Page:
Odds and Ends

We have a collapsed gingerbread house sitting on our kitchen table. This year, I bought a gingerbread kit that included several little houses instead of one big one. The girls decorated them and we sat our gingerbreas village on the table as our centerpiece. Apparently, yesterday my oldest daughter hit one of them by accident -- and it collapsed in a heap. What was once a beautifully decorated gingerbread house is now just a heap of icing and gingerbread.

Looking at it reminds me of how we can build up the "perfect" Christmas in our minds, and then our expectations are shattered by a hurtful word from a family member, a party that didn't go as planned or a gift from a spouse that didn't meet our expectations. I don't know when Christmas -- a season of joy -- became the holiday that has to be perfect -- making it a season of stress.

Jesus wasn't born in a stable to make our lives stressful. He came so His sacrifice on the cross could create a bridge between us and God. No matter how hard we try, we can't be perfect. "All have sinned and fall short of the glory of God," says Romans 3:23. John 10:10 tells us that Jesus said "I have come that they may have life and have it to the full." God doesn't want us to spend the Christmas season stressing about the perfect season or the perfect gift. He wants us to celebrate the joy that comes from having a relationship with Him.

So, leave your perfect Christmas dreams behind and find joy in the collapsed gingerbread house, the lopsided angel on the top of the tree, the off-key singing of carols and the strand of lights on your house that has the top bulb burned out. The joy of Christmas is found in Jesus, not in your own perfection.

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I've been asked a couple of times to elaborate on what I put in my envelopes that help my kids serve others every day. Here's a few examples:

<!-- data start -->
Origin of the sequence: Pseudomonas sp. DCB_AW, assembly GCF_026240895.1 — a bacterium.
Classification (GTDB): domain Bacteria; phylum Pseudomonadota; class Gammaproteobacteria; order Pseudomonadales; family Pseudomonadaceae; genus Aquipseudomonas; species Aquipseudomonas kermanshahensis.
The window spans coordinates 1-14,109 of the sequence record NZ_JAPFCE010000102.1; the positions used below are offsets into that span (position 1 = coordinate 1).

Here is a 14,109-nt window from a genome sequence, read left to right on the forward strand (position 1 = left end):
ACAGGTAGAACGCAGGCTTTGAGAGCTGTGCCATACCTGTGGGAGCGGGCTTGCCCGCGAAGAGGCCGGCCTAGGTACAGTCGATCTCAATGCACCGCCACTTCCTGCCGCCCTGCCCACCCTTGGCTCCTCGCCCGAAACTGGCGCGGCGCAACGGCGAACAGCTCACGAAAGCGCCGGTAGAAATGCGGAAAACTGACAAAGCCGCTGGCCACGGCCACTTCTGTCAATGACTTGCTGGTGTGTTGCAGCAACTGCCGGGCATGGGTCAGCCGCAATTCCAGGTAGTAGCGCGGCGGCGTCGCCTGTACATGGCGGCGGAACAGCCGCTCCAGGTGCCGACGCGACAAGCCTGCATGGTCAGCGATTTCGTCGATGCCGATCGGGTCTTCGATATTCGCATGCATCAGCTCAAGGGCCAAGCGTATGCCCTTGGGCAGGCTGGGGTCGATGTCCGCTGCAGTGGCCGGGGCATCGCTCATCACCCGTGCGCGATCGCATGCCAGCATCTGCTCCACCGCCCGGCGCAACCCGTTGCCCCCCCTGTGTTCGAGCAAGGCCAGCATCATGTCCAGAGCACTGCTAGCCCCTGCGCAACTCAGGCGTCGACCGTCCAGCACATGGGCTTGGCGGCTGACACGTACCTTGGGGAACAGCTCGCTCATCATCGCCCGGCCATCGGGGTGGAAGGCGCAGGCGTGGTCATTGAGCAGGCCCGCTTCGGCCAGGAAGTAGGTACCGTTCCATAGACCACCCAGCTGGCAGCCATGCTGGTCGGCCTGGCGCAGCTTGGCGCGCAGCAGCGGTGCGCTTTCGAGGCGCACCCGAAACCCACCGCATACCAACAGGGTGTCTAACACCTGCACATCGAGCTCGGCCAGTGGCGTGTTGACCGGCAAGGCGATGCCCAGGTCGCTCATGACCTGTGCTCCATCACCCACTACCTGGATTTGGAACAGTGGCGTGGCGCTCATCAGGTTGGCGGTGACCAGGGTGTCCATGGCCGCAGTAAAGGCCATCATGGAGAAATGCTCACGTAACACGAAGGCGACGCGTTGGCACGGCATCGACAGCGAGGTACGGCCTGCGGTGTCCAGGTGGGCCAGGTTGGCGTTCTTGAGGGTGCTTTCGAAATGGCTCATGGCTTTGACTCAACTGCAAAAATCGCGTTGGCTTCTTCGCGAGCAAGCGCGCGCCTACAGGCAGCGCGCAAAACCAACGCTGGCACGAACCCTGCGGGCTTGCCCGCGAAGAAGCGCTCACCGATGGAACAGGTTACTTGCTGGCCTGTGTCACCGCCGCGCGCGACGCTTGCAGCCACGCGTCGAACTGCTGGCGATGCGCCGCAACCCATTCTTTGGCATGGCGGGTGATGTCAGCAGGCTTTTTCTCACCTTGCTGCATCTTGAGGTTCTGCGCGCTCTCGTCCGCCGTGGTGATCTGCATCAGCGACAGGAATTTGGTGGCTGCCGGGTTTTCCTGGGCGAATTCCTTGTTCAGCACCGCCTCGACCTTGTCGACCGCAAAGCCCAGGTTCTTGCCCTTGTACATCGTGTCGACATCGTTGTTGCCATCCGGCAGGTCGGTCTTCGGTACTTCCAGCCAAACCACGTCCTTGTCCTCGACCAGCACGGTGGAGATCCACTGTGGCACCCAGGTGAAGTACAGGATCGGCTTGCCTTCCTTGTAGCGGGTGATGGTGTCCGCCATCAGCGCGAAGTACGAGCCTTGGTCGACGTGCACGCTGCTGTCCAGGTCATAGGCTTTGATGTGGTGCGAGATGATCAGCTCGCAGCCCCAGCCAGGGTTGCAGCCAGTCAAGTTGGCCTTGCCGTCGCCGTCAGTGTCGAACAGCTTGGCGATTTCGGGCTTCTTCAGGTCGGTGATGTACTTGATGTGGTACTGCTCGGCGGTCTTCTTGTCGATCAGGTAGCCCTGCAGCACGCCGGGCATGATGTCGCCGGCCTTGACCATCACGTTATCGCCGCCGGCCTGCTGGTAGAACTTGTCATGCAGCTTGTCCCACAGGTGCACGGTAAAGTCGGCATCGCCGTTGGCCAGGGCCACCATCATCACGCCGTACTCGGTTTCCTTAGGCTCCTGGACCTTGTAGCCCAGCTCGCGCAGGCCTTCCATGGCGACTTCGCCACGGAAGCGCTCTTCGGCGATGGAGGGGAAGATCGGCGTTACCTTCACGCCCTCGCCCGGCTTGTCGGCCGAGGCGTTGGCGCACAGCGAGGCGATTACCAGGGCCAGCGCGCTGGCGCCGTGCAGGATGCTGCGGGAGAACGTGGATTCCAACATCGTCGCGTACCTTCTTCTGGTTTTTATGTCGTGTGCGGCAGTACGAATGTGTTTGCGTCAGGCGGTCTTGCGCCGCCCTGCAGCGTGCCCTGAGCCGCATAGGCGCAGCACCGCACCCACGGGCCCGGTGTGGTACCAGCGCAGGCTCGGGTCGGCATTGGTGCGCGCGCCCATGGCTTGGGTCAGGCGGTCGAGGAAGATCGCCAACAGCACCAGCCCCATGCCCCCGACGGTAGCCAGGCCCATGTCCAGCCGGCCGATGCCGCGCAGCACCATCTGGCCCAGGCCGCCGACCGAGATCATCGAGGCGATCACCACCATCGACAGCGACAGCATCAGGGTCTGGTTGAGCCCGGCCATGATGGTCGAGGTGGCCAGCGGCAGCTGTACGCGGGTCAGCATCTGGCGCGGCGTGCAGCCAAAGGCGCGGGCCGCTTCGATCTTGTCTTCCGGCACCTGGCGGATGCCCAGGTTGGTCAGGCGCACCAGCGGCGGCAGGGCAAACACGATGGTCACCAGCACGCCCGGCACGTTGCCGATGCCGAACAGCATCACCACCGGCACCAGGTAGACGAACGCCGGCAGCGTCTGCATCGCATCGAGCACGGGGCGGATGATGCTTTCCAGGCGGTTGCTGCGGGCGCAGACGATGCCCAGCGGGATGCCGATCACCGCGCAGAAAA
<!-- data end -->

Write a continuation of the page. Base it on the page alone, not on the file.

• Help a classmate today.
  • Ring the Salvation Army bell.
  • Take cookies to a neighbor.
  • Find a way to help your teacher today.
  • Find a way to help your sister today.
  • Be an encourager today,
  • Do something nice for the lunch ladies today.
  • Find a way to help your mom today.
  • Buy a toy and donate it to toys for tots.
  • Donate some food to the food pantry.

Keep it simple and achievable. Have your kids report back to you at the end of the day how they did. If you miss a day, don't worry about it. Just start again the next day.

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I wanted to offer a few ideas on things we do at our cookie party as well. I treat it like I treat a birthday party. Obviously, we decorate cookies, which usually takes 30-45 minutes. After that, we've done a variety of things. Here are some ideas:

  • Take the kids Christmas caroling around the neighborhood.
  • Make aprons.
  • Make Santa hats.
  • Have relay races to decorate a tree or put up all the pieces of a nativity scene on the wall.
  • Take pictures, print them off and let the kids make their own scrapbook page or picture frame.
  • Make gingerbread house crafts.
  • Talk with the kids about whose birthday Christmas is.
  • Make ornaments for them to take home and hang on their tree.

Our party is usually not super elaborate, but the kids have lots of fun. Make your activities suit your kids and their friends.

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No matter what activities you choose to do with your kids this Christmas season, remember to keep the focus on Jesus. He is the reason for the season.